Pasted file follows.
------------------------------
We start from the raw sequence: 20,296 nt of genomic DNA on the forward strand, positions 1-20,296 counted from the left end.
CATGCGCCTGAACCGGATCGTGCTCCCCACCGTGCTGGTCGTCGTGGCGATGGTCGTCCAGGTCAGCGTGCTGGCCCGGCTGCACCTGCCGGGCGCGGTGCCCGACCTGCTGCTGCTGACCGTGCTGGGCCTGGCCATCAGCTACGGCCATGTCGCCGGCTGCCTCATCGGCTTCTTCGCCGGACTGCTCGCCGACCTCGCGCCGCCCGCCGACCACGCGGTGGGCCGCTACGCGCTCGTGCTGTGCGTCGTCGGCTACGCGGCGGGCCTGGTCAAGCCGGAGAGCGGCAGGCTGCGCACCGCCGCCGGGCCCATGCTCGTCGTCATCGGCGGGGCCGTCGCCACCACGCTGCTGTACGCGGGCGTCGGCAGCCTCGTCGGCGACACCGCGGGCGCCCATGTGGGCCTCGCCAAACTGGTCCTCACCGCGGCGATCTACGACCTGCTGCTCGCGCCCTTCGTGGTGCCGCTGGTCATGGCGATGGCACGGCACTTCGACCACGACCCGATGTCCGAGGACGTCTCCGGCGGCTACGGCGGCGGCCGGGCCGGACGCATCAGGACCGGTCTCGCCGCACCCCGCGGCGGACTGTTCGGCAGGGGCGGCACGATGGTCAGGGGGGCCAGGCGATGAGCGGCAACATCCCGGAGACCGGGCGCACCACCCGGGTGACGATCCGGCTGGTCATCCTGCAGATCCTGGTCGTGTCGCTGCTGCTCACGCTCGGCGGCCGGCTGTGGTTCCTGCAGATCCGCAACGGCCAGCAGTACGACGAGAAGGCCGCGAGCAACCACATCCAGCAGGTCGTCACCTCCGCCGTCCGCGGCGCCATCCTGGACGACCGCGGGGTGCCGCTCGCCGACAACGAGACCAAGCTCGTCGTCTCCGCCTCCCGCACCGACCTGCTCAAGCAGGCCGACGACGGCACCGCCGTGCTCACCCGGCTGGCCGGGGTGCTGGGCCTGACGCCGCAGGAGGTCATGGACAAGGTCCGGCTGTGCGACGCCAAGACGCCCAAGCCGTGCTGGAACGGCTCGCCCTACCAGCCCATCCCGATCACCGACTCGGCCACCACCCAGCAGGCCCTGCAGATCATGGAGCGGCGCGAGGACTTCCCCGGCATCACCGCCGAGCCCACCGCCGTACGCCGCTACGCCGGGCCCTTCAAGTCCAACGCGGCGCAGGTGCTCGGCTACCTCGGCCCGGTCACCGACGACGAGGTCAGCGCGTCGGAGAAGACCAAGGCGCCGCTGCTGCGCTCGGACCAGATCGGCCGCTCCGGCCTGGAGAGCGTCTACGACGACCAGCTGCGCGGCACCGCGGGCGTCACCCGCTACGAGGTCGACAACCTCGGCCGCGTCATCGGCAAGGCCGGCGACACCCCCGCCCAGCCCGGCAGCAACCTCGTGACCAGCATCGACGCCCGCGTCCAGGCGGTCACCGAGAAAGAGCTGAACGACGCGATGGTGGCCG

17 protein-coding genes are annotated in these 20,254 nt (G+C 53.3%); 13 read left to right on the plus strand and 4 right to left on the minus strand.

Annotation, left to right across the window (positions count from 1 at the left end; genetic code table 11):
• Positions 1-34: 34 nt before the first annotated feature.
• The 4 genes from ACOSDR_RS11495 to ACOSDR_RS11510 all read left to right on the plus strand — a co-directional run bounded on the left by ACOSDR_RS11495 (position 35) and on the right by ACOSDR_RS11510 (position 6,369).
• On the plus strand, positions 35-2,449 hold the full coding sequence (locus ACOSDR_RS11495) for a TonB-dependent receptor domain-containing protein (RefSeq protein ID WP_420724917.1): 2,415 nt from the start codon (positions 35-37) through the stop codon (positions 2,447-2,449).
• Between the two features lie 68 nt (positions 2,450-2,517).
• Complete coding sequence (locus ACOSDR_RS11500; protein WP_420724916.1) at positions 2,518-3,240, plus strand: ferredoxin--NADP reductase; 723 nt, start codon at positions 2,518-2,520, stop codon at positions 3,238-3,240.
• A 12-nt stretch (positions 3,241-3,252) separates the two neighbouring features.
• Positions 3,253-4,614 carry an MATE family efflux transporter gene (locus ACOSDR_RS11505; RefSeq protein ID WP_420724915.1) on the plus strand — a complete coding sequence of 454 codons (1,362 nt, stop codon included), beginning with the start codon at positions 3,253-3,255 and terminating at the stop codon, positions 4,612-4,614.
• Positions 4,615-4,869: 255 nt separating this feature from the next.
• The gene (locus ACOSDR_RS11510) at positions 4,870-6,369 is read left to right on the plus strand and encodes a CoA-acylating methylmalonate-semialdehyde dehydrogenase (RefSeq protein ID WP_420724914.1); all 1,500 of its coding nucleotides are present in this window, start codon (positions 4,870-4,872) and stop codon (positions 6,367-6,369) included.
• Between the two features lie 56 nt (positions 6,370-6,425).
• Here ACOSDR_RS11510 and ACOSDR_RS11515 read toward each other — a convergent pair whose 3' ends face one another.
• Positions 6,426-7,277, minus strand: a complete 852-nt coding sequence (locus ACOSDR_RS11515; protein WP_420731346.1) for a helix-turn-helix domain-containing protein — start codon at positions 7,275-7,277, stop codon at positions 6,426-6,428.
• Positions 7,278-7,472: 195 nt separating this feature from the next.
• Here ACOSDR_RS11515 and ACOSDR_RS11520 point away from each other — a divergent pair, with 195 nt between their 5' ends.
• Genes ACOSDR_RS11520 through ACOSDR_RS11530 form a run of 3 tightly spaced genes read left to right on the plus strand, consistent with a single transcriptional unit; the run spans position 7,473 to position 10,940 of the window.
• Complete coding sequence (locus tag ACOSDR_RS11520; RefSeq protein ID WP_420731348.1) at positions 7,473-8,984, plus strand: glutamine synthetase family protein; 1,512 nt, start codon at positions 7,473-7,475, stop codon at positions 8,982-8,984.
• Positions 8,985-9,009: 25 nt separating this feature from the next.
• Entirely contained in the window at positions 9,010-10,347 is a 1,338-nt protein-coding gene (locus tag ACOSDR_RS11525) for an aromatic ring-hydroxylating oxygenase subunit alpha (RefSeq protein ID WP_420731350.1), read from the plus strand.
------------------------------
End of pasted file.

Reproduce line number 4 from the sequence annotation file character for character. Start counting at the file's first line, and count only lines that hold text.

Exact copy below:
Annotation, left to right across the window (positions count from 1 at the left end; genetic code table 11):